An Action A Day Keeps Global Capitalism Away, according to Mike Hudema, describing his action guide for the 21st century. This lively, challenging, and decidedly fun book is designed for activists and concerned citizens who want to change the world. Hudema introduces readers to a variety of issues, including social action, organizing, theatrical action, civil disobedience, and using the media.The book contains fifty-two tried and tested actions, one for every week. Each action includes a rationale, what you need to pull it off, and examples of where it could be used. From Radical Cheerleading, to Fishing in the Sewers, and Gas Mask Car Shopping, there's something for everybody.
“When we turned that corner we stopped and couldn’t believe our eyes, the amount of damage and destruction. I think just seeing that made it real for me; that other people are taking our future, and we can either shape the future for ourselves or we can let somebody else do it. ” **Mike Hudema in conversation with Amanda Crocker, March 2004** **AMANDA CROCKER**: What was the first action you took part in? **MIKE HUDEMA**: My first action was actually sprung on me by chance. It was the first time I ever went away without my parents. My friend and I had heard about the protests at Clayoquot Sound (this was after the main protests were over) so we drove out to the coast and went up to the Clayoquot Sound office to grab some pamphlets. We were all very new and very keen, and they passed out a handbill with a meeting time and place. When we got to the meeting a guy came out in a full radiation suit, playing an accordion, and he led everybody inside. And as soon as we got in, somebody put chains around the doors, because this was an illegal meeting and we were going to use direct action tactics. My friend and I had no idea what to do, so we just sat there and learned about guerrilla tactics, about how to get in, how to climb fences, how to send radio broadcasts out. This was the first experience I had with direct action. **AC**: What compelled you to stay and take part? **MH**: The drive out to Clayoquot really opened my eyes to the damage being done to the planet. There’s a place where you’re driving on the road and you’re in government parkland and then you hit a corner where the park ends. And when you hit that corner you go from these huge redwoods that are much bigger than you imagined, even lying down just gigantic, and you turn that corner and it’s a clear-cut. When we turned that corner we stopped and couldn’t believe our eyes, the amount of damage and destruction. I think just seeing that made it real for me; that other people are taking our future, and we can either shape the future for ourselves or we can let somebody else do it. This was a turning point for becoming active, thinking I want to take control and change the world. **AC**: Who or what has most influenced your own personal politics? **MH**: There are many different contributing factors. For example, after my second year in university I went away for a year to India on a Canada World Youth exchange. I was part of a development project in India and I saw how community could be made up differently. I was living in a rural village and the government there had virtually rejected the World Bank’s development program. The local government allowed everyone in the village to ask for what they wanted; they had a sort of participatory budget meeting where tens of thousands of people came out to debate the priorities of the budget. And after seeing that, when I came back to Canada I really thought that Canadian society and Canadian communities could be made up differently. Some writers, like Noam Chomsky, have also influenced my thinking. People like Abbie Hoffman and Augusto Boal, writers who take a more theatrical look at how we can change the world while laughing and dancing at the same time. And wonderful activists that we have here in Edmonton. Karena Munroe, my partner, is a long-time activist and inspires me all the time. Karena has really opened my eyes to feminist issues. Just sitting through meetings and realising that our activist community, while we are fighting for social justice and social change, recreates patriarchal power relations in our own meetings, seeing male voices come out much stronger than others and dominate meetings or take leading roles, I really wanted to break that down. So I was guided by women around me who were already trying to do that. **AC**: How has living in Alberta shaped your politics? **MH**: I look at it like we’re living in the belly of beast. Alberta is a hard place to organize because of the right-wing culture. We have Ralph Klein as premier and we’ve had a conservative government for the past 30 years. But living in that culture, I think you’re presented with more problems than others are, and as an activist you might come up against bigger challenges. Our premier supports the privatisation of healthcare and the deregulation of electricity, so activism here is a constant challenge; but for me it generates not just problems but drive. When people aren’t addressing important issues I’m encouraged to step up and say, “Something’s got to be done about this; we need to build a movement, build something different.” This is not the democracy I learned about in social studies class; it’s something else and it’s somebody else’s interests being represented not mine. **AC**: What is your favourite action in the book? **MH**: There are so many I love. I think the funniest one to do is the Buddha Walk, which actually came out of an exercise that I did as part of a drama group. We saw the movie Baraka and there is a scene with a man walking very slowly and other people are flying past him; it’s a really striking image that gets at how fast-paced our culture is. I wondered what would happen if our group all walked slowly in a public space somewhere. Some of the people in our group were having trouble letting go and being crazy, which is something you have to do in a drama group, so we went to the mall and got in a line and we all just moved really slowly. The scene really was amazing because all these people came around to watch the action and then a security guard showed up and said, “You can’t do that.” -“We can’t do what?” -“You’re not allowed to do what you’re doing.” -“Well, what are we doing?” And then he got another guard to ask us questions. Eventually they said, “You’re walking too slowly.” Our response was, of course, “Demonstrate how fast we need to walk in order to be in the mall.” And we pointed out other people who were walking quite slowly and asked, “Are they walking fast enough?” Eventually the whole conversation just became absurd. We were being asked to leave this place of commerce for interrupting what you’re supposed to do there. What you’re supposed to do there is shop and buy things and move quickly; and they were trying to say that if you don’t do that you’re not welcome. But the crowd who had gathered clapped for us and were really baffled by the security guards’ reaction. I think they were changed a little bit by this too. Another favourite action was something I did in Québec City at the Summit of the Americas protests. Our theatre troupe was decked out in gas masks and we went up to the front line of riot cops, turned around, and performed a play. It felt really good to perform in this place where people had been tear-gassed all day, people were being shot with rubber bullets, and there was a massive police presence. Our group tried to bring something else in, tried to show the police, the government, and the media, that the movement the police were attacking with tear gas and rubber bullets is a creative movement, people trying to build a new world. We wanted to show that to people and so we just turned around and performed our play; our lungs were hacking but we managed to sing and dance. We sang a beautiful version of “A Brave New World.” That’s probably my second favourite action. **AC**: What actions have you taken part in that you think had the best effect? **MH**: I think success can be measured in several different ways. There are many actions in the book that reached the goals we set, but two spring to mind. After the occupation of Anne McLellan’s office, the group talked about the occupation’s effectiveness in generating discussion in Edmonton around the anti-terrorist legislation that was being rammed in by the government. For four days we sat in McLellan’s office and we were able to talk about making the action more fun and creative. So instead of coming back and sitting in the office, we decided to evict Anne McLellan out of her office out on to her front lawn. We changed her sign so that it read “Minister of Injustice” and we ran community forums every half an hour. I think that action is one that I would consider one of the most effective because we had a lot of community support and we were able to educate a lot of people about the issue. Also, the Edible Ballot Society was something that I was part of. That was very effective. We went into Elections Canada, to the pre-election vote, got our ballots, and ate them. I stir-fried mine up. A couple of other members put theirs in a blender with bananas, strawberries, milk, and ice cream and blended it in to a wonderful smoothie. And we ate our ballots. Democracy in Canada is a really shallow form of democracy: voters are encouraged every four years to take part in a symbolic gesture, then go away for four years. We didn’t see citizens’ views on any issue being represented in our government. Legislation that was being passed in our name or on our behalf really didn’t have our support, didn’t have the support of the majority of the people, and it seemed like whoever you voted for, big business always got in. And nobody was asking questions about this so we tried to do something theatrical to get those questions raised. We got a lot of media attention and used that attention to try to kick off a public forum across the country about what is democracy, what do we have here, what do we need to change. Because of the media attention we reached a much bigger and more diverse group. But we met many people who were very upset and told us how upset they were that we were eating our ballots. But by the end of the conversation I think they realised why we did it. **AC**: Did your ballot give you indigestion? **MH**: Mine did. I was pretty nervous so I didn’t really rip the paper up too well for my stir-fry, and so I was eating big chunks of paper but I just had to consume it because the press was right there. So, yes, mine gave me an upset stomach. When we were eventually taken to court, we ate our subpoenas but we prepared those in the blender and the blender was much better; all I tasted was strawberries and bananas. So if I do it again, that’s the way to go. **AC**: Will you vote in the upcoming federal election? **MH**: I’m not sure. I still haven’t decided if it’s more effective to do something theatrical again, like eating my ballot, to raise questions about democracy that I still don’t think have been addressed by our government, or whether it’s more effective to work on the campaign of a progressive candidate and try to get that candidate elected. I’m back and forth on this still. **AC**: Do you think the media attention is what made these actions effective? Do you think media coverage is necessary? **MH**: I think it depends on each issue whether the media is integral. I think there are many actions that you can do just for people who pass by, or just for your own group, or just for other activists, to inspire them or to get them to think in new ways. Creative action really allows people to get out of the rut that they’re in. Creative actions can re-energise everybody. One of the actions in the book, Fishing in the Sewers, tries to bring attention to water pollution. You hand out a flyer to people walking by, and tell them about the purpose of the action, and try to get them involved. And that doesn’t rely on media attention at all. Then there are times when you want your message to reach groups that you can’t speak directly to so that’s where the media comes in. The media is very focused on visuals so if you want your message to get out to a larger audience then visuals become important for your action. **AC**: Have you ever taken part in an action that you think was a failure? **MH**: It depends on how you define failure. I think if you do an action and it doesn’t achieve the goal you want it to and you don’t reflect on why that action didn’t work, that’s a failed action. What I try to do, and what I hope other activists try to do, is reflect on the lessons they learned for next time. And so there are definitely actions which didn’t reach our goals. For example, a group of us tried a Reclaim the Streets action; we didn’t have enough people but the organizers decided to try it anyway. One person was arrested and only a very few people saw the action, very few people were a part of it. That action could be seen as a failure, but we got together and talked about what went wrong, what we would organize differently in the future. This year the group held another Reclaim the Streets but it was more effective, there were still some difficulties but we’re working on that. I do think that as long as you’re learning from what you’re doing, and engaging in activism, and having fun, the action is not a failure. I’ve done actions where our group really wanted to get people to come out; they didn’t show up but we still had a blast. **AC**: These actions ask people to step out of the most commonly used protest tactic of marching. Why do you think it is important for activists to do this? **MH**: I think that marching can be very draining. Marching is a very repetitive activity, which often doesn’t really help you feel like you’re making a change. You march from one point to another and then it’s over and you don’t necessarily feel a part of it. If activists go away from that experience and don’t feel reinvigorated, don’t feel that they made a difference or that the action was useful, then the numbers for the marches start getting lower and lower. I have a friend, as an example, who is very committed to the freedom of Tibet but only reluctantly participates in marches here because he feels like it is the same thing every year; this sort of symbolic march up and down is good for visibility but not good for reinvigorating the communities that participate. So what my friends and I try to do is add a little more life to actions. Even in a march you can try to get people more active. There are songs in the book and there are Radical Cheerleading cheers, which I think are ways that you can still participate in a march in a more active way. It’s great to have this critical mass of people in a march but something like Radical Cheerleading can invigorate people. People will participate in the cheers, especially if the cheers are callbacks, and it’s a different feeling than just marching. I think it adds something new and gives everybody a sense of energy at the end of it, and I think that’s what we really need, to invigorate people and give people energy, that’s really what we’re about. **AC**: Some of these actions ask people to step out of their ordinary shy or reserved selves and use theatrics or attention-getting antics. How do you find the courage to take part in these sorts of actions? **MH**: I’m definitely a very drama-esque person (I got my degree in secondary education and drama) so I’ve always been the type of person who likes to do theatrical-based things, but I do think that there is a learning curve. During the first action I did, I was sitting in that room with the doors chained and I was very scared. The first time I participated in a march I felt very awkward. But you gain courage with each experience. So I recommend doing an action from the book that you’re comfortable with or go to a big rally first because it’s easier. Start listening to chants and start doing the chants. It’s a learning process and the more times you stick up for your rights, stand up for your issue, the more courage you get. So then you can move on to the more vocal or the more ‘out-there’ actions in the book. There are also other ways if you’re not comfortable being yourself; get a costume. Sometimes when people go out on Halloween they’re much different people, much less inhibited. If you pick the right costume it can add to your message and it’s also very visual. But the more times you do it, the better you get at it. **AC**: Some activists may criticize the book for being too fun and not seriously political. How would you respond to that critique? **MH**: I don’t want people to read the book and only do these actions. I do think that you need to know the goals of your action: what you want to accomplish. You need to do that legwork. Many books explain how to do that legwork, how to organize a campaign and do the nitty-gritty. You do have to hold forums or organize email petitions, and you need to take all those steps in addition to theatrical actions or you’re not really furthering your cause. What I felt was missing was a book on how to communicate your message through action, practical ideas for actions. So that if you do have your analysis down, you do know what you want to accomplish, but you just need a different way to express it, to get your message out more effectively or try to reinvigorate your group, then this is the book that can help you do that. This book is not an alternative to other forms of political protest or organizing; it’s a compliment to everything else activists are doing. And I think it needs to be done in concert with all those different actions in order to be really effective. **AC**: How does context change the way you plan actions? Are these creative actions more appropriate for some political issues than others? **MH**: Yes. I think that you decide that on a case-by-case basis, depending on the purpose of your action, the message that you want to convey. Last year I worked for the student union and part of our goal was to convey what students were really feeling. Tuition has risen 225 per cent at my school over the past decade. My student debt is $45,000 and when I get out I want to work in environmental or poverty law so I’m not looking at a huge salary. So we wanted to communicate the sense of desperation that students are facing. So we held a tuition funeral. We had a full-length coffin that was built in my garage at two o’clock in the morning by a carpenter friend. We had a minister, who gave a reading. We sang hymns. And the message was all very visual so it helped us get our message out but it didn’t come off as students just trying to be funny. I do think that there are many actions in the book that don’t come off as being just for fun or just goofy but have a very serious message and a harsh tone. **AC**: Do you have any last advice for activists? **MH**: Don’t burn yourself out. I think being an activist is pretty tiring, often non-rewarding, time-consuming work. That can get people really down. It’s really necessary work but it is tough. I that most people don’t realise is how tough this work is; especially when you don’t really see immediate changes because often we’re talking about large systemic changes. The message to activists is that trying out some of the actions in the book and trying to be more creative can help us get out of that cycle and realise that even if you don’t really see the change that you’re trying to affect, you are making a difference. If you look at citizens groups around the world, they’re all getting bigger; Brazilians have elected a strongly progressive government; the World Social Forum gets bigger every year. So there are many of places of hope around the world. I don’t think you really know when that explosion of change is going to happen. I hope this book is a resource for activists so they can get their message out more clearly in a way that helps rejuvenate activists and rejuvenate the people around them.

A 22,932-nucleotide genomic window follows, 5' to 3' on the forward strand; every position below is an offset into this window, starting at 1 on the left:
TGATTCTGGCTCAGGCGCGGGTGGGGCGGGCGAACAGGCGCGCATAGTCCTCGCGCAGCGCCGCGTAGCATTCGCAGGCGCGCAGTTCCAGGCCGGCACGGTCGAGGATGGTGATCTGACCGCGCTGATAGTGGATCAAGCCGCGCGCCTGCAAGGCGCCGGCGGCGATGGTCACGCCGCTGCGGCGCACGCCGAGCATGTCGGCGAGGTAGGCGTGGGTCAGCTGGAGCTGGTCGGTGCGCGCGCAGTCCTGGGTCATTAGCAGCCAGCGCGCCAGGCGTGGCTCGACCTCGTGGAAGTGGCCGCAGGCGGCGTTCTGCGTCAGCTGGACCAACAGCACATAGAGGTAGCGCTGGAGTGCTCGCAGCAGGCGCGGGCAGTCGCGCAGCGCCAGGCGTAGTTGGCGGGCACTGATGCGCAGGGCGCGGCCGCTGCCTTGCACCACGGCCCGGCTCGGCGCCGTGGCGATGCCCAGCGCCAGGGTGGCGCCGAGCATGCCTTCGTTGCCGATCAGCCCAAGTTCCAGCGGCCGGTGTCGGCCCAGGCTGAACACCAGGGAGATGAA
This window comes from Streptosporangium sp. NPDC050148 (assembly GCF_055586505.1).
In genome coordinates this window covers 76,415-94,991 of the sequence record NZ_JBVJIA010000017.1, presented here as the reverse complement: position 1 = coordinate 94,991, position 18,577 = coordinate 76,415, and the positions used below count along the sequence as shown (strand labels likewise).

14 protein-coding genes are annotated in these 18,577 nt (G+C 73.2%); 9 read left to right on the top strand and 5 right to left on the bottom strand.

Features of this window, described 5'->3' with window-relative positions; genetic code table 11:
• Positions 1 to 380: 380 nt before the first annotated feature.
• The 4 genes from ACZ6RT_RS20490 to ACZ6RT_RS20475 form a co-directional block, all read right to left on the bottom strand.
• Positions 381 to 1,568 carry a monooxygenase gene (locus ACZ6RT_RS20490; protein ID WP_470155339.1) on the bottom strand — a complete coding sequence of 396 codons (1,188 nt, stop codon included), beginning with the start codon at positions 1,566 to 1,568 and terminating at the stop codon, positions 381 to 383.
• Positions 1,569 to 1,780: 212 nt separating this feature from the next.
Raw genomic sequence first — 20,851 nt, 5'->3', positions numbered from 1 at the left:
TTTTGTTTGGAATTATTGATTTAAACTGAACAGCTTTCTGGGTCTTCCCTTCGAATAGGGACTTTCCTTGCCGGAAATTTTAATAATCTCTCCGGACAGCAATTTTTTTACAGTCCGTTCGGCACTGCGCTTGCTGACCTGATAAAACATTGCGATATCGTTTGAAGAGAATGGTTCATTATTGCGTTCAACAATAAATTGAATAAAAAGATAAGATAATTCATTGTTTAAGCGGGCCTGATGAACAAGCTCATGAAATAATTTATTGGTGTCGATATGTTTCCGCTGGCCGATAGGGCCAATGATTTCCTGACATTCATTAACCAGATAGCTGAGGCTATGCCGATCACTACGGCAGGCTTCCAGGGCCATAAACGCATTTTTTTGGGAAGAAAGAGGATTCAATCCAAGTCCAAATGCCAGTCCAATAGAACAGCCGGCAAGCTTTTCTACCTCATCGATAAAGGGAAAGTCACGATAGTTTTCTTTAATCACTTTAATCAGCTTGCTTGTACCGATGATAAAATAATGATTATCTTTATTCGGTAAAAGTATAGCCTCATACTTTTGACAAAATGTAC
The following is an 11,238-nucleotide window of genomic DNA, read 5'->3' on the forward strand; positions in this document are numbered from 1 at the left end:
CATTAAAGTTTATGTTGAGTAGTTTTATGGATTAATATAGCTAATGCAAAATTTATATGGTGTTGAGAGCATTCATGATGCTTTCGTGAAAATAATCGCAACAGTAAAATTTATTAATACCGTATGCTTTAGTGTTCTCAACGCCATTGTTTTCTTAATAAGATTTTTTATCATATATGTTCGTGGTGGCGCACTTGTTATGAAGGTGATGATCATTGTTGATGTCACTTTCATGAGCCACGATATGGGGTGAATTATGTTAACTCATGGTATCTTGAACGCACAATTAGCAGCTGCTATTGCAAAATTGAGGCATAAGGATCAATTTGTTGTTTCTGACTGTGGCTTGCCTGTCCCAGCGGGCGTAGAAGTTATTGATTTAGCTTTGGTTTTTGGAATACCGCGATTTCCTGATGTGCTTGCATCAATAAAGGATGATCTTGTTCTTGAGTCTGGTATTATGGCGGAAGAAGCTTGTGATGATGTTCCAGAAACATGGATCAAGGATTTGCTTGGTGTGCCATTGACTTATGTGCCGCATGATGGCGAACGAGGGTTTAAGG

Mike Hudema is an activist, an actor, and a member of the Edible Ballot Society. He currently lives in San Francisco.
NeuheitenAlso sprach Zarathustra CHF 14.00
Till Eulenspiegels lustige Streiche CHF 14.00
Tod und Verklärung CHF 14.00
Macbeth CHF 14.00
Don Quixote CHF 15.00